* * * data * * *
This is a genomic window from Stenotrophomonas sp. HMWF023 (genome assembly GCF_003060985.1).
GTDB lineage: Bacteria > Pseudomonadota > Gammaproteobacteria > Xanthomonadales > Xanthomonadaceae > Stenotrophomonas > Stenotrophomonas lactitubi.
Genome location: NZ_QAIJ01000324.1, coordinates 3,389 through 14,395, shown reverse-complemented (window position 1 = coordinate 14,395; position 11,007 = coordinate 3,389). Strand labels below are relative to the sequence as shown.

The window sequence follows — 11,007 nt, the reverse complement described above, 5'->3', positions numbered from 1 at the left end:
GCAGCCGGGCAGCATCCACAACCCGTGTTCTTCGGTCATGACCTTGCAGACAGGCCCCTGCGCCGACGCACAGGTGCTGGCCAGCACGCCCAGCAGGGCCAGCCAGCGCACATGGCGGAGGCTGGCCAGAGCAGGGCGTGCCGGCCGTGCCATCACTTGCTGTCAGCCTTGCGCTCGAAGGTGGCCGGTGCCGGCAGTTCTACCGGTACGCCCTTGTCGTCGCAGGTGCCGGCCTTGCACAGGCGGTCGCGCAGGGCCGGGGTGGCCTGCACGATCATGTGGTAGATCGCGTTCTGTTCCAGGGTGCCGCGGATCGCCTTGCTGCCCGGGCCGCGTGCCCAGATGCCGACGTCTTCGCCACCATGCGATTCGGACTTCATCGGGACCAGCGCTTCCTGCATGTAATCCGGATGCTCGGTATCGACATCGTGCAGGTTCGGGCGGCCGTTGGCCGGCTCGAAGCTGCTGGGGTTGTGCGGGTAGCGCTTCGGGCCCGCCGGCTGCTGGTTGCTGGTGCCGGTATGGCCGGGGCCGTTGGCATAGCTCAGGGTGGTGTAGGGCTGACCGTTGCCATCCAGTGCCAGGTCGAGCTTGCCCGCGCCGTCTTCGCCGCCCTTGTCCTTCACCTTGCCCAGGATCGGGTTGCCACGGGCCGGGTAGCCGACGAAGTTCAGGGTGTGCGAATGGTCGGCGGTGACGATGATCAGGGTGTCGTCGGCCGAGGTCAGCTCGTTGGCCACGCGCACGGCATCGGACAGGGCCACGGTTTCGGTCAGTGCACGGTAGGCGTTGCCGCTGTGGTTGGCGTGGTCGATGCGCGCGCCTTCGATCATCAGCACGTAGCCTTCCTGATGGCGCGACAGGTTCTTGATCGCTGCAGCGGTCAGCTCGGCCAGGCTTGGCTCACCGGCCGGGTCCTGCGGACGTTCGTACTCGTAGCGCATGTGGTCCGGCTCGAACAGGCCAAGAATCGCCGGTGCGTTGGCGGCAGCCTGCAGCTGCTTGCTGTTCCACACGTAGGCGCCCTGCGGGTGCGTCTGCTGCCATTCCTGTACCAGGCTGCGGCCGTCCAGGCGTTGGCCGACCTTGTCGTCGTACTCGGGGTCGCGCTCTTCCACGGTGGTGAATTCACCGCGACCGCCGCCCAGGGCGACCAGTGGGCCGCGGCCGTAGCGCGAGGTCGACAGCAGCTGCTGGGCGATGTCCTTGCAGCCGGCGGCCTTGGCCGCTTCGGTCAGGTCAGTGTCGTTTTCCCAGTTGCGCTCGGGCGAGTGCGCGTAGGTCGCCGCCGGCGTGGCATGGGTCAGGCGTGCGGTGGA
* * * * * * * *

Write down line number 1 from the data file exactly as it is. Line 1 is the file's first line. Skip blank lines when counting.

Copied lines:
This is a genomic window from Stenotrophomonas sp. HMWF023 (genome assembly GCF_003060985.1).